These water troughs are very cheap to make. We got the tires from an Open Pit Coal Mine, they came off of their 150 ton trucks. The tires in the pictures are 8 foot (2.4 m) in diameter, and 27 inches (0.67 m) high, they are also 42 ply thick. They hold approximately 450 imperial gallons (about 2000 L) of water. It does take some effort to cut the bead out of the tire, but it can be done with a knife or we used a electric cross cut (reciprocating) saw to cut the radial tires, it took about 1 hour for two guys to get it done. The bottom bead is left on the tire and concrete is poured into it. It takes approximately 0.5 yard (0.4 m) of concrete to pour out the bead. We silicone between the concrete and the tire bead to seal the trough but it would most likely not leak without it. We have been informed that the concrete bonds very well to the rubber, there is no need for the silicone, and if one were to move or replace the tire, the concrete will come with the tire. The water comes into the trough up the center through a water pipe through the concrete and a valve attached to and a float turns it on and off (notice the white ball - that is the float). We have the valve under water as much as possible, so it does not freeze in the winter time. Attached to the float arm, we have a short piece of chain that is attached to the float ball, this way only the ball is exposed to freezing, and if cattle touch it, the valve does not get damaged.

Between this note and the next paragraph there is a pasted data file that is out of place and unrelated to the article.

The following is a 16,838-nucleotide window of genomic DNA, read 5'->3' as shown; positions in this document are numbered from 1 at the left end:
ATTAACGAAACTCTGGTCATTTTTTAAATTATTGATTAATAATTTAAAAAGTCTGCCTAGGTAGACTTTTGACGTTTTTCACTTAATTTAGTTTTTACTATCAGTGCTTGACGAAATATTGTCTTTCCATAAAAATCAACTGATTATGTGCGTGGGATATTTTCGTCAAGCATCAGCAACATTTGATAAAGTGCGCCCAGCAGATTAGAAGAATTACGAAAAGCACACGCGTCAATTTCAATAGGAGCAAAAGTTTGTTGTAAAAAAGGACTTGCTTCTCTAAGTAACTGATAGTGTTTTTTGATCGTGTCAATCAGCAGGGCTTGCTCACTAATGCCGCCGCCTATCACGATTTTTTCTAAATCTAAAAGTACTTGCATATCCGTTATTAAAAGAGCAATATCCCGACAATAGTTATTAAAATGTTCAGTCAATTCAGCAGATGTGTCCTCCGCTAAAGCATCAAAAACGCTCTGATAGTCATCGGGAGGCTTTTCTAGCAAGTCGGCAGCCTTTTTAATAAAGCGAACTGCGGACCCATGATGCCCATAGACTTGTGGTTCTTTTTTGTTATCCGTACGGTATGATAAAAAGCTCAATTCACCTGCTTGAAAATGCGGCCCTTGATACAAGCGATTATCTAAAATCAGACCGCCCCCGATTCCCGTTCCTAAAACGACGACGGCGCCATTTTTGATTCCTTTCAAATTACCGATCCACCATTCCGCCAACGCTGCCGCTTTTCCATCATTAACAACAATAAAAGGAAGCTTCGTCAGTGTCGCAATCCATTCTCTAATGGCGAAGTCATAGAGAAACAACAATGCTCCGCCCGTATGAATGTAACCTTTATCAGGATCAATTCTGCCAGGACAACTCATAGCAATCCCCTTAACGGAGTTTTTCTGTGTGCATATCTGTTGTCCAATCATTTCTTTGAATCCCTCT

In the winter time, if it is not below -20 Degrees C, the sun together with the black tire, and a good amount of cattle drinking on it will usually keep the ice off the trough. If it gets real cold, a small circulating pump will keep a hole open, or we put a floating stock tank heater in it. Otherwise, if we daily throw the ice build up out, then the cattle can drink most of the day. We have found that if we do not use the trough and the water freezes solid, there is no damage to the tire or valves. These tires are almost indestructible!
This trough is used all winter long, that is why there is a concrete pad around it.
This trough is used in the summer only and we only have a gravel pack around it and it works well.
We found that concrete is the best way to make the ground around the troughs last, so we poked some rebar out when we poured the inside of the tire, we dug a hole about 6 inches deep and under the tire rim so that it would hold and seal to the tire better. Then we poured this pad around the outside. The form is made of 6 inch by 1/4 inch steel. The steel pipe with the cap, hides the plastic sewer pipe that holds the shut off valve system.
The finished product.
Last Updated Jan 5, 2013
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